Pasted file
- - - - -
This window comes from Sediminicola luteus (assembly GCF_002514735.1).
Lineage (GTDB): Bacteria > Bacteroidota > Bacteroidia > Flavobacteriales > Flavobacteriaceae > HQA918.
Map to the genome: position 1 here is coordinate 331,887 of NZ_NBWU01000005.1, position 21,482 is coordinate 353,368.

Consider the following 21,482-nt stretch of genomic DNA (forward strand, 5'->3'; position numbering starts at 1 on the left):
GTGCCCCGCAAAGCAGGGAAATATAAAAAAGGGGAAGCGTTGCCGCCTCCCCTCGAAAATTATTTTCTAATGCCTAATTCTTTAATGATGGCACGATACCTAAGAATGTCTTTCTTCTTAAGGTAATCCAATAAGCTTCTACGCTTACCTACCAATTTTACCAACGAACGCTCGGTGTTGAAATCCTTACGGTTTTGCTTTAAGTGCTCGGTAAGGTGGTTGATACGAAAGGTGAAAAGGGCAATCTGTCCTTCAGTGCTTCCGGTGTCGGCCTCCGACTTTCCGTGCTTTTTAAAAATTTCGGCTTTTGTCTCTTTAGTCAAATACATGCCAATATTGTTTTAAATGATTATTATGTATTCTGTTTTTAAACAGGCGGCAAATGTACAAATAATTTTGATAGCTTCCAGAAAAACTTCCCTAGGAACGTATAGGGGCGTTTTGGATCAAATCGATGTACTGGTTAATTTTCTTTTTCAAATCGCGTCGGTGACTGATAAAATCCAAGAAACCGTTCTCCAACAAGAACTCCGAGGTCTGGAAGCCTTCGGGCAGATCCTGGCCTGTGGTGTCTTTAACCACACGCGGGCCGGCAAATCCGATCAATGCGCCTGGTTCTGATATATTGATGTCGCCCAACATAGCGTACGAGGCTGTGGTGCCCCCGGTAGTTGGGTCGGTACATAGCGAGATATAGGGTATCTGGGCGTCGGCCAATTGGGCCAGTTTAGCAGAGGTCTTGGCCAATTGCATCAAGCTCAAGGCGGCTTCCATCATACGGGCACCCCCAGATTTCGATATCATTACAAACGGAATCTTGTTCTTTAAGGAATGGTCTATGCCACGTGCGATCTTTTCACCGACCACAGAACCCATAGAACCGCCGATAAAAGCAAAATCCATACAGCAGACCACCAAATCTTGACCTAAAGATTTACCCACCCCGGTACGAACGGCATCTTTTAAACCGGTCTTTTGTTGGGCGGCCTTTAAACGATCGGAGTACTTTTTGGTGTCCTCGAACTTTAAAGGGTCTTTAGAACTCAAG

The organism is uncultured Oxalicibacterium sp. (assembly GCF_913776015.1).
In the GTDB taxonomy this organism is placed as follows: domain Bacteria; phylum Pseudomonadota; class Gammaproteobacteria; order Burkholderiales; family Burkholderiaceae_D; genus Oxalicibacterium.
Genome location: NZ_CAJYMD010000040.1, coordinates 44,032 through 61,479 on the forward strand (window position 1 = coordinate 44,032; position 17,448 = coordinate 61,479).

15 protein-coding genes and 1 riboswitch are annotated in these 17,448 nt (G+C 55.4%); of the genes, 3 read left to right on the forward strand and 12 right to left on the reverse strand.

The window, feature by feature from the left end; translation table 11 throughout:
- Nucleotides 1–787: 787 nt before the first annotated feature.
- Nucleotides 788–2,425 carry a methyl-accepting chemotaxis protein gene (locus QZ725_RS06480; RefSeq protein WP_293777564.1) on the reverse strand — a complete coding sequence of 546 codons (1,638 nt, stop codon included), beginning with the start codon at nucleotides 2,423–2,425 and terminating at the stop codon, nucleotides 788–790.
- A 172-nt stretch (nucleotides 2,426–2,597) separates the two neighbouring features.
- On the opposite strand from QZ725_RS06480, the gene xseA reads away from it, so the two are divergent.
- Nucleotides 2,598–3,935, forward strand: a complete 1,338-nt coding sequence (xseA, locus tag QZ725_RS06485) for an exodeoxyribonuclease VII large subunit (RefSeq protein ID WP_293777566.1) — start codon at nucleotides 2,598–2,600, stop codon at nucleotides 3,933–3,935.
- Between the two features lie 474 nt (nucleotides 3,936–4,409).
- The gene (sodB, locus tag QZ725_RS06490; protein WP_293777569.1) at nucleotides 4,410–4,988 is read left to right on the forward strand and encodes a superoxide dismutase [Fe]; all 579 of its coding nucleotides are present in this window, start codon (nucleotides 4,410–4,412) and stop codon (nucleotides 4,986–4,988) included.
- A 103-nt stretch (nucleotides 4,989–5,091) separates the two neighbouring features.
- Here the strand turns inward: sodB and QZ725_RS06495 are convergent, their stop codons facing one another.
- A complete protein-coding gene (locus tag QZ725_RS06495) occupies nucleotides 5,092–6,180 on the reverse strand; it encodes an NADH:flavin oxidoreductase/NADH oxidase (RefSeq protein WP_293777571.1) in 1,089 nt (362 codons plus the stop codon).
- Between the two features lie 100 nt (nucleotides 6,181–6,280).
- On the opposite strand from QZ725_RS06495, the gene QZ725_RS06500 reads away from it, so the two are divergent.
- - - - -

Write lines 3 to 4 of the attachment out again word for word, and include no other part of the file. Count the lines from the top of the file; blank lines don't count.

Map to the genome: position 1 here is coordinate 331,887 of NZ_NBWU01000005.1, position 21,482 is coordinate 353,368.

Consider the following 21,482-nt stretch of genomic DNA (forward strand, 5'->3'; position numbering starts at 1 on the left):